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Advanced Technology Systems

in Flight Instruments

Automatic Dependent Surveillance—Broadcast (ADS-B)


Although standards for Automatic Dependent Surveillance (Broadcast) (ADS-B) are still under continuing development, the concept is simple: aircraft broadcast a message on a regular basis, which includes their position (such as latitude, longitude and altitude), velocity, and possibly other information. Other aircraft or systems can receive this information for use in a wide variety of applications. The key to ADS-B is GPS, which provides three-dimensional position of the aircraft.

Figure 3-48. Aircraft equipped with Automatic Dependent Surveillance—Broadcast (ADS-B) continuously broadcast their identification, altitude, direction, and vertical trend. The transmitted signal carries significant information for other aircraft and ground stations alike. Other ADS-equipped aircraft receive this information and process it in a variety of ways. It is possible that in a saturated environment (assuming all aircraft are ADS equipped), the systems can project tracks for their respective aircraft and retransmit to other aircraft their projected tracks, thereby enhancing collision avoidance. At one time, there was an Automatic Dependent Surveillance—Addressed (ADS-A) and that is explained in the Pilot’s Handbook of Aeronautical Knowledge.

Figure 3-48. Aircraft equipped with Automatic Dependent Surveillance—Broadcast (ADS-B) continuously broadcast their identification, altitude, direction, and vertical trend. The transmitted signal carries significant information for other aircraft and ground stations alike. Other ADS-equipped aircraft receive this information and process it in a variety of ways. It is possible that in a saturated environment (assuming all aircraft are ADS equipped), the systems can project tracks for their respective aircraft and retransmit to other aircraft their projected tracks, thereby enhancing collision avoidance. At one time, there was an Automatic Dependent Surveillance—Addressed (ADS-A) and that is explained in the Pilot’s Handbook of Aeronautical Knowledge. [click image to enlarge]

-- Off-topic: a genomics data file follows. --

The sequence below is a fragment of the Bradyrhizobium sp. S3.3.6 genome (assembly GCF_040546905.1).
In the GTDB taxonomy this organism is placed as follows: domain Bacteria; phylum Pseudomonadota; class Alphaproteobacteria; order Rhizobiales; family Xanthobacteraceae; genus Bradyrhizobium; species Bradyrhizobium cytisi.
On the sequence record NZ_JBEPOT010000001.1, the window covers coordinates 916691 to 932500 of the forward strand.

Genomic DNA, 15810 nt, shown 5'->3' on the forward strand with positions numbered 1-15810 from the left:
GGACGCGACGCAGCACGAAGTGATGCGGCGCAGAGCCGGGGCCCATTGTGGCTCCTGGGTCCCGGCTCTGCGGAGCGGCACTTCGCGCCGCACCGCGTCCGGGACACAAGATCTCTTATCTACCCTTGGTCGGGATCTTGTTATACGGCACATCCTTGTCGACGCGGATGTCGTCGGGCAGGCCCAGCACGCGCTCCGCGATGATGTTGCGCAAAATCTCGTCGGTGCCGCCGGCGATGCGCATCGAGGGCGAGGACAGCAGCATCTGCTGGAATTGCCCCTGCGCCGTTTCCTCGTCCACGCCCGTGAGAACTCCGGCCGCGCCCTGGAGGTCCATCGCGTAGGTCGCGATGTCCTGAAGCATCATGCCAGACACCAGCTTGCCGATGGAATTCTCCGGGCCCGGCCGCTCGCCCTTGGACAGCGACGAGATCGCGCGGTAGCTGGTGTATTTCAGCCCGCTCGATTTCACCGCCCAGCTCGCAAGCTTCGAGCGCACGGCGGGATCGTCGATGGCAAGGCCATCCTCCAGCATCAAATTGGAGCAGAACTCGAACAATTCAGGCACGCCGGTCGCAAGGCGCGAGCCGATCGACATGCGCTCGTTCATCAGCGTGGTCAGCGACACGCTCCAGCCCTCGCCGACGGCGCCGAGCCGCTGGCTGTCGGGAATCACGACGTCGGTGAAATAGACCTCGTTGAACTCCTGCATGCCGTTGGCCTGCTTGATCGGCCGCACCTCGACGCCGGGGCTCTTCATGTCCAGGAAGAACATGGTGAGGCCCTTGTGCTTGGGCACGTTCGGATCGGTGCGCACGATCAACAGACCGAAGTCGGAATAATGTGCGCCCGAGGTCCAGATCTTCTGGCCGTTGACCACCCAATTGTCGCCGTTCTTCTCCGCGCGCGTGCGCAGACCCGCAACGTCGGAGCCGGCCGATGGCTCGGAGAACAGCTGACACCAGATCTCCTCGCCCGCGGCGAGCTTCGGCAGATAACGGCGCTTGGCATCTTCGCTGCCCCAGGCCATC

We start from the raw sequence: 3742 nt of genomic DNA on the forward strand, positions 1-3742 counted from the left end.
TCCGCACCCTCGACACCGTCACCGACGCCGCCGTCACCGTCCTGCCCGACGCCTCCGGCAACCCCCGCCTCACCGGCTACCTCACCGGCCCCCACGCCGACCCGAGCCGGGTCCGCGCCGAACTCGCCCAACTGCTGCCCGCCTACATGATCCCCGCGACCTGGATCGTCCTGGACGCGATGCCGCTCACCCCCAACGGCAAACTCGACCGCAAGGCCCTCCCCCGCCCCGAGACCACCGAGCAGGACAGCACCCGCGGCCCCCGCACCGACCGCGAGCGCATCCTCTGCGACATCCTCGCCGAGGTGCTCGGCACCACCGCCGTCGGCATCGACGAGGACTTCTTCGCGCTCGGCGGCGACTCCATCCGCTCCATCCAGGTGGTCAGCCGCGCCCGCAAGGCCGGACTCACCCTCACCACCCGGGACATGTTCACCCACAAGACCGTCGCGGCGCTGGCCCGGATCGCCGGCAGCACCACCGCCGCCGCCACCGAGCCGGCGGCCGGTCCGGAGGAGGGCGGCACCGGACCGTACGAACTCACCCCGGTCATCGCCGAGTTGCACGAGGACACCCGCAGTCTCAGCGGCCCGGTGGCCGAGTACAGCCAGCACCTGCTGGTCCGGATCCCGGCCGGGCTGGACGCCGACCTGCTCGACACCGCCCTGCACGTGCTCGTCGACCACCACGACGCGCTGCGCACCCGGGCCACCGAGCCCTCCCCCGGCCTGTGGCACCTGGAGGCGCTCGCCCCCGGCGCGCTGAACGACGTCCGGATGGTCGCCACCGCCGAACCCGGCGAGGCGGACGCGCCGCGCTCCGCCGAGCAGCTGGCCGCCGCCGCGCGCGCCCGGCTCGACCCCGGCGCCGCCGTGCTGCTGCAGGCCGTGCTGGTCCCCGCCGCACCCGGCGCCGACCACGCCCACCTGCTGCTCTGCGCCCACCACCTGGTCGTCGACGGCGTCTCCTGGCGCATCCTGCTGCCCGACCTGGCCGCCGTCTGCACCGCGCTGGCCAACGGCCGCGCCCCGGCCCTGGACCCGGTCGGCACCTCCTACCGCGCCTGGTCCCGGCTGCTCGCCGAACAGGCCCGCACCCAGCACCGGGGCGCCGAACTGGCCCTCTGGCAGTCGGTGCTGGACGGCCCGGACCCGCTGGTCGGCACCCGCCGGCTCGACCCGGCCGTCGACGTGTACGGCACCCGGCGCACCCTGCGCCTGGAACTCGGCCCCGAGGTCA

As an simplified example, consider air-traffic radar. The radar measures the range and bearing of an aircraft. The bearing is measured by the position of the rotating radar antenna when it receives a reply to its interrogation from the aircraft, and the range by the time it takes for the radar to receive the reply.

Figure 3-49. An aircraft equipped with ADS will receive identification, altitude in hundreds of feet (above or below using + or -), direction of the traffic, and aircraft descent or climb using an up or down arrow. The yellow target is an illustration of how a non-ADS equipped aircraft would appear on an ADS-equipped aircraft’s display.

Figure 3-49. An aircraft equipped with ADS will receive identification, altitude in hundreds of feet (above or below using + or -), direction of the traffic, and aircraft descent or climb using an up or down arrow. The yellow target is an illustration of how a non-ADS equipped aircraft would appear on an ADS-equipped aircraft’s display. [click image to enlarge]

An ADS-B based system, on the other hand, would listen for position reports broadcast by the aircraft. [Figure 3-48] These position reports are based on satellite navigation systems. These transmissions include the transmitting aircraft’s position, which the receiving aircraft processes into usable pilot information. The accuracy of the system is now determined by the accuracy of the navigation system, not measurement errors. Furthermore the accuracy is unaffected by the range to the aircraft as in the case of radar. With radar, detecting aircraft speed changes require tracking the data and changes can only be detected over a period of several position updates. With ADS-B, speed changes are broadcast almost instantaneously and received by properly equipped aircraft.

Figure 3-50. An aircraft equipped with ADS has the ability to upload and display weather.

Figure 3-50. An aircraft equipped with ADS has the ability to upload and display weather.

Additionally, other information can be obtained by properly equipped aircraft to include notices to airmen (NOTAM), weather, etc. [Figures 3-49 and 3-50] At the present time, ADS-B is predominantly available along the east coast of the United States where it is matured.

 

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